1. re: Atomica

                            I've always found Charles Kung friendly and polite.

                            Behind glass, well, many cheeses are damaged by taking them in and out of the cooler every day.

                        3. Cheese Board, Farmstead, and Cowgirl are all first-rate. The Pasta Shop is good but not quite in the same league.

                          Raymond & Co. is very interesting but very eccentric.

                          9 Replies
                          1. re: Robert Lauriston

                            I find the selection at Cowgirl to be somewhat idiosyncratic. Their selection of hard cheeses is pretty good; their selection of soft-rind cheeses is pretty poor; their selection of blues is mediocre. But their fresh cheeses (ricotta, mascarpone, etc. and a few pates, which are also very good) are amazing -- that's the only thing I bother with Cowgirl with. As an added bonus, the woman who works the case with the fresh cheeses (at least, when I go during the week), is really enthusiastic and friendly, unlike most of the other staff at Cowgirl who tend to have demeanor that could be perceived as snobby or can't-be-bothered.

                            1. re: Ruth Lafler

                              It's an odd place, but they have some cheeses that I haven't seen elsewhere in this area, such as Sally Jackson and Meadow Creek Grayson.

                              They're producers, distributors, and retailers, and my impression is that other retailers tend to avoid some of the cheeses they distribute.

                              1. re: Robert Lauriston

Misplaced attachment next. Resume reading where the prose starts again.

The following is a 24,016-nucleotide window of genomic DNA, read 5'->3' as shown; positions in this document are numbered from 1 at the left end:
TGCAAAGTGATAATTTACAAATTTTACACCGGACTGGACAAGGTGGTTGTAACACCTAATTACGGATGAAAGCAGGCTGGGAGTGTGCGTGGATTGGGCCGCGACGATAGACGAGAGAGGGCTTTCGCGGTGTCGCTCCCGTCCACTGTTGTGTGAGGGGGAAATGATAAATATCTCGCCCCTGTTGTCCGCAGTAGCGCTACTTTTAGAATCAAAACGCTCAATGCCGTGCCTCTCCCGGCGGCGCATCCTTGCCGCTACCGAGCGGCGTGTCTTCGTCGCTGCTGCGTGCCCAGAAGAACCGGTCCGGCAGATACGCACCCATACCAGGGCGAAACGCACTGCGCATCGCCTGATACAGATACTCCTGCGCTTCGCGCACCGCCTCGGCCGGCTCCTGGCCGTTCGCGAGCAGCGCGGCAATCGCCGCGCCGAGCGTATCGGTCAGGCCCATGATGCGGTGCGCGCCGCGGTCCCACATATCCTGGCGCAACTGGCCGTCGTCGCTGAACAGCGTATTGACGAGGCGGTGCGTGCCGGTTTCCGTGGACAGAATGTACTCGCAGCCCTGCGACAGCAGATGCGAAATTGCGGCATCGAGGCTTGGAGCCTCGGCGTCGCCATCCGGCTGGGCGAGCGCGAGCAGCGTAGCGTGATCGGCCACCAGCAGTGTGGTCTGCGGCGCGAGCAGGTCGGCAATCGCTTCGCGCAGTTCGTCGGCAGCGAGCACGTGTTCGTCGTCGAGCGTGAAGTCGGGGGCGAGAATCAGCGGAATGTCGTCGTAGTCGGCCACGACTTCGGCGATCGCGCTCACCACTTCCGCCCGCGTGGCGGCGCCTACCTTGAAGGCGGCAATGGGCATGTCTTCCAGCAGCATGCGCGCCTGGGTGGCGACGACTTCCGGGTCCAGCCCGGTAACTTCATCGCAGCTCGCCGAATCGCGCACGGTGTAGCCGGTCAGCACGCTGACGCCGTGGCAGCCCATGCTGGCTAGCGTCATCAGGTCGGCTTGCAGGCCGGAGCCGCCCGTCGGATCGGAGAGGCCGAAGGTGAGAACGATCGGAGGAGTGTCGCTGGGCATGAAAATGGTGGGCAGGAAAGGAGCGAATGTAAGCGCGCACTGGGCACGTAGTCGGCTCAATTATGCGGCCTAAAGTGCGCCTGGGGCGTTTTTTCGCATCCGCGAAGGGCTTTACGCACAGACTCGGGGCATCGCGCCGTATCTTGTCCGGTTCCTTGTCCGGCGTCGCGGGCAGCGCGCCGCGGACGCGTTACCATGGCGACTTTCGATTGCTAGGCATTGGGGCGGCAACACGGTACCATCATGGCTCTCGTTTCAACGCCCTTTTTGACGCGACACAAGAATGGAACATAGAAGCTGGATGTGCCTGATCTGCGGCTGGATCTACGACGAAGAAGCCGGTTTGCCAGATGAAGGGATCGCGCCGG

Rainbow and the Cupertino Whole Foods tend to carry a Sally Jackson cheese or two. I've seen the Meadow Creek Grayson at at least one of those two, I think in Cupertino.

                                1. re: maigre

                                  Whole Foods cheese departments tend to be pretty variable due to employee turnover. They get good stuff but don't always take good care of it.

                            2. re: Robert Lauriston

                              I will respectfully disagree that The Pasta Shop is a step down on the Cheese scale from Farmstead and Cheese Board. For hard cheeses what you said is definitely the case, but for soft cheeses The Pasta Shop is at the top of the heap with Farmstead a bit behind (but catching up) and the Cheese Board a distant third. With soft cheeses the Cheese Board may have a better selection but I have found the quality lacking compared to the other two.

                              All that said the pricing at the Cheese Board is the best in the area and Farmstead and The Pasta Shop will be quite a bit higher for the same cheeses (as a general rule). So if you want hard cheese by all means go to the Cheese Board (their selection is great and the cheeses don't spoil as easily). However if you want the best soft cheeses I would head to The Pasta Shop or Farmstead (Farmstead has an incredible selection of blue cheeses).